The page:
We recently repainted all the boys’ bedrooms and included chalk walls for them to write and draw on.  Last year, Eldest did a unit in his art class about graffiti, and it’s been fun to seek out street art in the city and to think of ways to include it at home.  Here is a great article about ten female street artists from around the world.

We are going to try to keep up our drawing routine that we started in the summer.  (I’m going to need an intervention to stop me from buying any more absolutely adorable how to draw books.)  Good news: there is some absolutely adorable on-line instruction from Luke Pearson at The Guardian.  His is one in a series from children’s illustrators.  So great!

Blogosphere Round-Up!

We here at 4mothers1blog like blogs. We like other people’s blogs just about as much as we like our own, which is to say, a whole lot. Here are five posts we think you should be reading:

“God, I love it when your breath smells like Gaviscon” — Porn for Pregnant Ladies (from Pregnant Chicken)

“I get to wear those?!” C.J. said smiling.
“Yup.”
“ALL OF THEM?!” he squealed looking at the tub of about 100 pink lost and found ballet shoes.
“No, silly, just two, you only have two feet.” – “My Son, the Dancer” (from Raising My Rainbow)

This post is a couple of years old now, but it about sums it up. Ten Things I Hate About Motherhood (And One That I Love) (from Her Bad Mother)

The Hidden Mother — a practice in photography of old. To ensure that a young child didn’t move during the long exposure, the mother held the child tightly; all the while, she was hidden by a blanket, not being the obvious subject of the photo. Worth a look ( via A Cup of Jo and Retronaut)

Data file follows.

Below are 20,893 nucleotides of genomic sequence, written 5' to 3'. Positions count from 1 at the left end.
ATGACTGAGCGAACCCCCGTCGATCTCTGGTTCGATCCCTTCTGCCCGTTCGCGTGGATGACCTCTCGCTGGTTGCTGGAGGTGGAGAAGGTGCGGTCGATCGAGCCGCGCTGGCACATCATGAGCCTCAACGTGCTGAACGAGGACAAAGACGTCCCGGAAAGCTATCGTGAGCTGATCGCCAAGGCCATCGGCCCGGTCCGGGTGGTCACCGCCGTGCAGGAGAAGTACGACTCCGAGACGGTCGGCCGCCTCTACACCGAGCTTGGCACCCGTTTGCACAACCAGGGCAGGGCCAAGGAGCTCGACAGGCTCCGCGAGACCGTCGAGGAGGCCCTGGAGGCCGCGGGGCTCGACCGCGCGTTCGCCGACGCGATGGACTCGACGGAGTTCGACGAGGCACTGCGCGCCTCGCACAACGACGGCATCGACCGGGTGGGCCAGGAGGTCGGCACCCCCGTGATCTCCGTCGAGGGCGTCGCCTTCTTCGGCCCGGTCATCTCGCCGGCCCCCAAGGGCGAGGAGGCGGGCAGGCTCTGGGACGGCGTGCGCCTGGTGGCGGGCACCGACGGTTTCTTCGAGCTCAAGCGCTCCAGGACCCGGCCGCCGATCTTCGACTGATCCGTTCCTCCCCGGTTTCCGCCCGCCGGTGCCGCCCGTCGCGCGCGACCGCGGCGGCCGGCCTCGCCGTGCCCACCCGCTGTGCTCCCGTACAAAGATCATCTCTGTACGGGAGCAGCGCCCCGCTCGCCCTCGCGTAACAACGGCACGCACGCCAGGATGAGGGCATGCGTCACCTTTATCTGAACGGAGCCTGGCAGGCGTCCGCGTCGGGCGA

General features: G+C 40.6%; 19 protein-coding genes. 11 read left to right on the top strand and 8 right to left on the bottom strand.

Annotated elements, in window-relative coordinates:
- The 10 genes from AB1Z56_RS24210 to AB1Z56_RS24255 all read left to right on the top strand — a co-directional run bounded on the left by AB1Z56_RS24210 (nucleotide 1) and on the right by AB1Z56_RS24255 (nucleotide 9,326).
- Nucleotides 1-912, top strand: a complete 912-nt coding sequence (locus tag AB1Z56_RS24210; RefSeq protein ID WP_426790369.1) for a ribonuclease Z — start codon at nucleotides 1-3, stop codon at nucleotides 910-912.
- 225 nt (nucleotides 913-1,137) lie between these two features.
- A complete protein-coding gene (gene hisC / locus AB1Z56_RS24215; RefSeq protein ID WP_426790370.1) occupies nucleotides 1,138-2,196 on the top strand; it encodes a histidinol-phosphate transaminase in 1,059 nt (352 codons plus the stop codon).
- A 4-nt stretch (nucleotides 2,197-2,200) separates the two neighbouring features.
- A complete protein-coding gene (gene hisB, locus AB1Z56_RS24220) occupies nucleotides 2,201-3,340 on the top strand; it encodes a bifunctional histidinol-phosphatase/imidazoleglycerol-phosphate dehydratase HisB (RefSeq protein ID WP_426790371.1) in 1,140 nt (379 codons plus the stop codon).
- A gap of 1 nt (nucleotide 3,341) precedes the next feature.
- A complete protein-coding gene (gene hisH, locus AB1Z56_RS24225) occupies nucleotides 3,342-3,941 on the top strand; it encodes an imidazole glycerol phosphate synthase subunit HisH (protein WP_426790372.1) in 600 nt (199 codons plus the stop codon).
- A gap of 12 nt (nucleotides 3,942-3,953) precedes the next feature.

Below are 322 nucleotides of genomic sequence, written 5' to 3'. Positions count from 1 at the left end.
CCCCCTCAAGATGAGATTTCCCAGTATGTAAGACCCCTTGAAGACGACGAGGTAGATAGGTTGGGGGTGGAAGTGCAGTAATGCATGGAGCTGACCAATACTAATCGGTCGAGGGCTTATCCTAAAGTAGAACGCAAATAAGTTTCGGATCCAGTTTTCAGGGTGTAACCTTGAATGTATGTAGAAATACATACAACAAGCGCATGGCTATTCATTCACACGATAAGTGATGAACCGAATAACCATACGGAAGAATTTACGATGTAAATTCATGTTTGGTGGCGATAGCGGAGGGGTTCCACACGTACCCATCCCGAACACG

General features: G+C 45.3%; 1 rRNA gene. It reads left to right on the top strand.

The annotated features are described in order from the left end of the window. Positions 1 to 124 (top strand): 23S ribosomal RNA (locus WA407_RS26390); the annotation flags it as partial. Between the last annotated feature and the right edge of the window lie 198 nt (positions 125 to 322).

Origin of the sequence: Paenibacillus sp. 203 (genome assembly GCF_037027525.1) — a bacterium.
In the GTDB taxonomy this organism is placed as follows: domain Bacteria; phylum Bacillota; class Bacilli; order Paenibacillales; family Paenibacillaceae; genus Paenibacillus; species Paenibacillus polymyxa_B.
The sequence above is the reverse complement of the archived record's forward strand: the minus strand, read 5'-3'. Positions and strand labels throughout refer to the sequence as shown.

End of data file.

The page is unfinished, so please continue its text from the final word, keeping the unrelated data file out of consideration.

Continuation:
And because it’s a new year: well, hello!

Hello from ant1mat3rie on Vimeo.

Clone Love

With two boys in the house under the age of ten, it is rare that a day goes by without the words “Star” and “Wars” being said by one or the both of them.  So it’s probably because I am so deeply immersed in all things Star Wars that I find these pictures so clever and charming.  Star Wars fans will appreciate these carefully-composed photos by photographer Kristina Alexanderson. Alexanderson, a Swedish amateur photographer, has been taking so-called “family photos” of a Star Wars action figure Stormtrooper, and his Lego family in various familiar and sometimes tender poses every day since the beginning of 2011 as part of her CClones 365 project. What’s so remarkable about them is how well Alexanderson has captured the intimacy between parent and child with a couple of pieces of articulated plastic. Have a look:

A Trooper in the air

Is it rebel-missile's or is it ordinary summer weather?

Hiking on the bike

All images by Kristina Alexanderson. For more of her photos, check out her blog (in Swedish) and her Flickr photostream.